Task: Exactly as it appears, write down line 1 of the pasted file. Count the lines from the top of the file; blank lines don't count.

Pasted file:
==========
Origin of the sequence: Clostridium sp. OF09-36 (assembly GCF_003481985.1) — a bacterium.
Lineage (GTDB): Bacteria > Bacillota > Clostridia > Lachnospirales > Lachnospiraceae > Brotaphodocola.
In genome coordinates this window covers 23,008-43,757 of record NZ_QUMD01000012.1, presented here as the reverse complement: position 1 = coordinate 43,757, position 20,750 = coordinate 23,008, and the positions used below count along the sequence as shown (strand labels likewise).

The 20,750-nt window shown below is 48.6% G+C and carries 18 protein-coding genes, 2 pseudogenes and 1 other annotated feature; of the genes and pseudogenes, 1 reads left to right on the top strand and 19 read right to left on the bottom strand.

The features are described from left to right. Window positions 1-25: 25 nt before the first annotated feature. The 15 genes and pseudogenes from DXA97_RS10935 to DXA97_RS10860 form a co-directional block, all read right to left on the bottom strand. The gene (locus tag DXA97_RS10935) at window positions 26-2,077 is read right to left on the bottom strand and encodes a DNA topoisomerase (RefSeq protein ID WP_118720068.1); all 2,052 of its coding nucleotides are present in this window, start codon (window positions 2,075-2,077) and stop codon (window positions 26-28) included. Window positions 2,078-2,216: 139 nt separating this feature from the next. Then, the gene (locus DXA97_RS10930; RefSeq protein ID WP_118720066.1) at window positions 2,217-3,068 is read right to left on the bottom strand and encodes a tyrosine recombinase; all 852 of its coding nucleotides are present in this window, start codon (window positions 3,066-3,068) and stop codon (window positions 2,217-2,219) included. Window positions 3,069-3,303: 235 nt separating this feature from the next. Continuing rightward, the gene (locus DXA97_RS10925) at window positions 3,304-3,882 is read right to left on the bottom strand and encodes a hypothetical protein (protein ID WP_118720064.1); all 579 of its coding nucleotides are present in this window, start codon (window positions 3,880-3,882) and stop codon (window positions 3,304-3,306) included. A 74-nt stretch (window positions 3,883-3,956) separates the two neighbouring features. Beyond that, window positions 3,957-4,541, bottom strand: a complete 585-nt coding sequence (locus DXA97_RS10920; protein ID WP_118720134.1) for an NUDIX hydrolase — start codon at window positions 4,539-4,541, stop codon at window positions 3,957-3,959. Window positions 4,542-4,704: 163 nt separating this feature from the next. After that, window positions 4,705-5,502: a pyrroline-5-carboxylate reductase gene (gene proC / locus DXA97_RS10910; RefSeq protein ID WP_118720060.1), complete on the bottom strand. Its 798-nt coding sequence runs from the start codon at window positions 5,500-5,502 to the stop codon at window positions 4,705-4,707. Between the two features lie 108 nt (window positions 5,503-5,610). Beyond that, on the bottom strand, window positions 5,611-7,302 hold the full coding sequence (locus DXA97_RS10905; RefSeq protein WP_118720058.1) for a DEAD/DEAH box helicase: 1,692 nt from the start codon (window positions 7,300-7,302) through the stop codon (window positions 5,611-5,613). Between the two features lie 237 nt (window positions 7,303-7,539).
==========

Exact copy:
Origin of the sequence: Clostridium sp. OF09-36 (assembly GCF_003481985.1) — a bacterium.